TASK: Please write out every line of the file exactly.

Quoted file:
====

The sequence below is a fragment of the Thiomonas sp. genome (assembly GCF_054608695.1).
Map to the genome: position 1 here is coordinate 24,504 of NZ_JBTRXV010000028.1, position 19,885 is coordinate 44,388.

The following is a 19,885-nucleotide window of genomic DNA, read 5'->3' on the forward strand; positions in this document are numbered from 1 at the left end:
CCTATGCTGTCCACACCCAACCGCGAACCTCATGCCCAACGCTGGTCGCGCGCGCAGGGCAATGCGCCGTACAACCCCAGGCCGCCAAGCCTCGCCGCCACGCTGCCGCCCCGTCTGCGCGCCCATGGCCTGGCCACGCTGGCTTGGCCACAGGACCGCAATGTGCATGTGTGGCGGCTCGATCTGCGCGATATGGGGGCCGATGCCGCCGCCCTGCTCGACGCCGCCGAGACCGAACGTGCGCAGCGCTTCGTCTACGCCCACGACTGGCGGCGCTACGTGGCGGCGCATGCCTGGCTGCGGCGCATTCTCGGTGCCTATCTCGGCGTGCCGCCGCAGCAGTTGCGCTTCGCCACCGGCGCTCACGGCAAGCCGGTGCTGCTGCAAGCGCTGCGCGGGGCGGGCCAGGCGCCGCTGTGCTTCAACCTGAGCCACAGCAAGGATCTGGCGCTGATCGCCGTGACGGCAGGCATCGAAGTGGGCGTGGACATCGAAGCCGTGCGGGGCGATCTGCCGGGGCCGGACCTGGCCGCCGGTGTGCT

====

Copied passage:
The sequence below is a fragment of the Thiomonas sp. genome (assembly GCF_054608695.1).
Map to the genome: position 1 here is coordinate 24,504 of NZ_JBTRXV010000028.1, position 19,885 is coordinate 44,388.

The following is a 19,885-nucleotide window of genomic DNA, read 5'->3' on the forward strand; positions in this document are numbered from 1 at the left end:
CCTATGCTGTCCACACCCAACCGCGAACCTCATGCCCAACGCTGGTCGCGCGCGCAGGGCAATGCGCCGTACAACCCCAGGCCGCCAAGCCTCGCCGCCACGCTGCCGCCCCGTCTGCGCGCCCATGGCCTGGCCACGCTGGCTTGGCCACAGGACCGCAATGTGCATGTGTGGCGGCTCGATCTGCGCGATATGGGGGCCGATGCCGCCGCCCTGCTCGACGCCGCCGAGACCGAACGTGCGCAGCGCTTCGTCTACGCCCACGACTGGCGGCGCTACGTGGCGGCGCATGCCTGGCTGCGGCGCATTCTCGGTGCCTATCTCGGCGTGCCGCCGCAGCAGTTGCGCTTCGCCACCGGCGCTCACGGCAAGCCGGTGCTGCTGCAAGCGCTGCGCGGGGCGGGCCAGGCGCCGCTGTGCTTCAACCTGAGCCACAGCAAGGATCTGGCGCTGATCGCCGTGACGGCAGGCATCGAAGTGGGCGTGGACATCGAAGCCGTGCGGGGCGATCTGCCGGGGCCGGACCTGGCCGCCGGTGTGCT